“You’ve just had surgery” (No Shit Sherlock. I had no idea)
“you need these antibiotics to make sure you don’t get an infection”
“I’ll come back in for the next dose if they have to be given IV”
“You can’t do that – we have to remove the cannula before you leave so if you came back for the dose, we’d have to insert a new one. You’d end up like a teabag”
“OK, then can they not be given orally as a tablet”
“No that’s not possible”
“So it can’t be that important then?”
I’m going home. Give me the consent forms and let me get out of this place. I guess it’s no surprise to say that I had to chase the forms up again after I’d got dressed and was ready to leave
“The doctor’s too busy to come and see you before you go” – I don’t care
“You should really stay and let us finish giving you the antibiotics” – no I shouldn’t. If they were so vital, why didn’t anyone tell me before they gave me the first dose that this was the first dose and that they’d need to keep me in to finish the course? I would have told them not to bother.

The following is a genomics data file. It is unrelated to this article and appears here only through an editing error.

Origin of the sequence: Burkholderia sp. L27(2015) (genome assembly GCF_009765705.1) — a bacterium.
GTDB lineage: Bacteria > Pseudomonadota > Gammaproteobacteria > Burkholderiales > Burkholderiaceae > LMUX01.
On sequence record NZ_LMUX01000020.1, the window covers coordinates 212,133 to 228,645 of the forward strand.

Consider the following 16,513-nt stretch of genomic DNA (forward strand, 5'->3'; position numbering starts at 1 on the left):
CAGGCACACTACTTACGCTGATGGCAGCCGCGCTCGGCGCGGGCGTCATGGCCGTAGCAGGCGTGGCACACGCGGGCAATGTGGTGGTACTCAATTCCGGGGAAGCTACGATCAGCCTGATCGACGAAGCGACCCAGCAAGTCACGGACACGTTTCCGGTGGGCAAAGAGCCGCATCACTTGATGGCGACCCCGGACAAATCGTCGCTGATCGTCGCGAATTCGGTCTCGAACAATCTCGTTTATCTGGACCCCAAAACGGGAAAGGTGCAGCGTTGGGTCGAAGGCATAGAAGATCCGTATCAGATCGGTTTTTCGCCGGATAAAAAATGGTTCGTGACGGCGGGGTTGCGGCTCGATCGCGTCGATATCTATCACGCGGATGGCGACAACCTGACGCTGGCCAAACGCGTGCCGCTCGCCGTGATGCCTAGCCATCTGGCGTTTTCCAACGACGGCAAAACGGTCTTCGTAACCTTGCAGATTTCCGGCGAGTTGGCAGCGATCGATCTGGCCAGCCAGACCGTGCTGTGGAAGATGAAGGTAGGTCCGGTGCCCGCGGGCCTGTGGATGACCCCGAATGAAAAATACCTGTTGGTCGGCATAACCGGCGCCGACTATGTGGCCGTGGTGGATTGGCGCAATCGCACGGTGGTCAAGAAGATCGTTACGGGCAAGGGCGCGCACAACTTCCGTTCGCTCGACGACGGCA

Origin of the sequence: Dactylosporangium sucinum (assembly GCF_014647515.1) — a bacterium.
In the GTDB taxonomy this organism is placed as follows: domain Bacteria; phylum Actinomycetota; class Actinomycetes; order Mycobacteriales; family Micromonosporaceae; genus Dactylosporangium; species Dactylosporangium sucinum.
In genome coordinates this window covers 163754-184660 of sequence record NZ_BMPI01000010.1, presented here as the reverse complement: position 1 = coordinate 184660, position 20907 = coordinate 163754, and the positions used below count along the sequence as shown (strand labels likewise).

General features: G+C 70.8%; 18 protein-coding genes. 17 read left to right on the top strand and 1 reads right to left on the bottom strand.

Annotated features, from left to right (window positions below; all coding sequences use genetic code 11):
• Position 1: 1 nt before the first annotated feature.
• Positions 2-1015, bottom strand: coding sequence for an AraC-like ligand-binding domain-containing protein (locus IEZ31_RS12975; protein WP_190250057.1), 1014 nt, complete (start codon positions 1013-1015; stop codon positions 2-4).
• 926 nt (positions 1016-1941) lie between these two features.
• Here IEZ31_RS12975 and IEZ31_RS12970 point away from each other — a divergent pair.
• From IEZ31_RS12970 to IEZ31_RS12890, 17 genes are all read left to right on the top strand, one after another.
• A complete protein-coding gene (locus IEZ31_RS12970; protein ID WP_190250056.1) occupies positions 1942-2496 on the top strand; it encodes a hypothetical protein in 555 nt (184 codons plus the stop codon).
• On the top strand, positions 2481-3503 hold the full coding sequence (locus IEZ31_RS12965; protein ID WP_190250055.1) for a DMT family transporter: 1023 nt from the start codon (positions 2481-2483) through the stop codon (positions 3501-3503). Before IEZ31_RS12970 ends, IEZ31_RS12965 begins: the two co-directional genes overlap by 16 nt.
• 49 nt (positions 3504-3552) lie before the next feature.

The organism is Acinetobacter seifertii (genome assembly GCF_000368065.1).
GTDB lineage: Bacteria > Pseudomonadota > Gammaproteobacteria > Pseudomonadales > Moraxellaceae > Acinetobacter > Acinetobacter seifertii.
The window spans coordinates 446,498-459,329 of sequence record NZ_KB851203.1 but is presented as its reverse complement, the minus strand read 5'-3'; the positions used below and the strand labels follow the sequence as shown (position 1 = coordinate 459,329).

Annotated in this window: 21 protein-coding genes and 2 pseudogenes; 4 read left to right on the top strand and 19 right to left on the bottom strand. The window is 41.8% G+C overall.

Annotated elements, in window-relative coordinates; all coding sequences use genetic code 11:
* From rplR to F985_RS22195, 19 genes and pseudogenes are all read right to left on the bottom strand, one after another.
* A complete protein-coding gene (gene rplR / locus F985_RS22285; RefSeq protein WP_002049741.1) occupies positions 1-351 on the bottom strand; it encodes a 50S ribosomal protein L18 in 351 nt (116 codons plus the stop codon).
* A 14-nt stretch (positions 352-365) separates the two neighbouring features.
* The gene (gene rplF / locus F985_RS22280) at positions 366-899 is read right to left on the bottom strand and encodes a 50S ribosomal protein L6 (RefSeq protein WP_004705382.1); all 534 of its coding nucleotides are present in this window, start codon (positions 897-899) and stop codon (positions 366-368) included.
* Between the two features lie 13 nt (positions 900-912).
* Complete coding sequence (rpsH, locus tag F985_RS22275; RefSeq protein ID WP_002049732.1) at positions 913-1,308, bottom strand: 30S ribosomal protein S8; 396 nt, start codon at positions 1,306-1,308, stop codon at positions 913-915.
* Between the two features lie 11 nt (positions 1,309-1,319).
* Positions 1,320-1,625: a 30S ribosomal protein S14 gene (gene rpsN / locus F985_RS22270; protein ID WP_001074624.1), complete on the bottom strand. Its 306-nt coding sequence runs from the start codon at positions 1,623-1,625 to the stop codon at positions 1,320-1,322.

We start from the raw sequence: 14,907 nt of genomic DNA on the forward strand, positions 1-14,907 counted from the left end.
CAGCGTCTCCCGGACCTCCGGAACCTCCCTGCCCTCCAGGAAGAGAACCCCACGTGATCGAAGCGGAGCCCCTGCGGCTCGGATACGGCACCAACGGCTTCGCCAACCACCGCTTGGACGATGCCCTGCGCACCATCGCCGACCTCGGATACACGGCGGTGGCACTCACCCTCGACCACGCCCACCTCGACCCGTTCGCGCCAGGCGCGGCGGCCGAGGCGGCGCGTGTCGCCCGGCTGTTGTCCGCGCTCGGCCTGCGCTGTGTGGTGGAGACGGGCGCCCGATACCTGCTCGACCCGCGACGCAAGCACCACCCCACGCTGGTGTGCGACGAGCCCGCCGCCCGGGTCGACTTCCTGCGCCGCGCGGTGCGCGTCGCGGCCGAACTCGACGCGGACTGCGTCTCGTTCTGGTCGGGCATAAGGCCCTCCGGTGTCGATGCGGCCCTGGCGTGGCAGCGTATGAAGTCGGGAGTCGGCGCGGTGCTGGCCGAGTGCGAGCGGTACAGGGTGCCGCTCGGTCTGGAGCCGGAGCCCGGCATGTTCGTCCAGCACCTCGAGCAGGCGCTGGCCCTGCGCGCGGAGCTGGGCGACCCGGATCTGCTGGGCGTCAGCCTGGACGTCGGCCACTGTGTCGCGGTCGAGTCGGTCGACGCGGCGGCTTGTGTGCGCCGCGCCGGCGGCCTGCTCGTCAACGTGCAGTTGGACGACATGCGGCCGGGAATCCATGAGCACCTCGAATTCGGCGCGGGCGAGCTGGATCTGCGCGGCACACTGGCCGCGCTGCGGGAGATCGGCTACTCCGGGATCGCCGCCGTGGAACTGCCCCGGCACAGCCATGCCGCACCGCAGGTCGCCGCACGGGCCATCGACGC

“You can’t go home with cannulae in your arms” – then take the fucking things out. I don’t want them. Stop using them as an excuse to keep me here. Tell me when to change the dressings and I’ll deal with my own aftercare. I’ll book into the doctor for a wound check but just.
I finally managed to escape into a taxi at 19.30 that evening, some 34 hours after having been admitted. I’d had a total of two glasses of water, three bags of fluid and absolutely no food during that whole time. Add that to the princely sum of about four hours’ sleep in total and I’m not surprised that some people get more sick in hospital. This visit was hardly a recommendation.
I consider that a great shame. To compare this to some of my other dealings with the NHS would be like comparing chalk to cheese.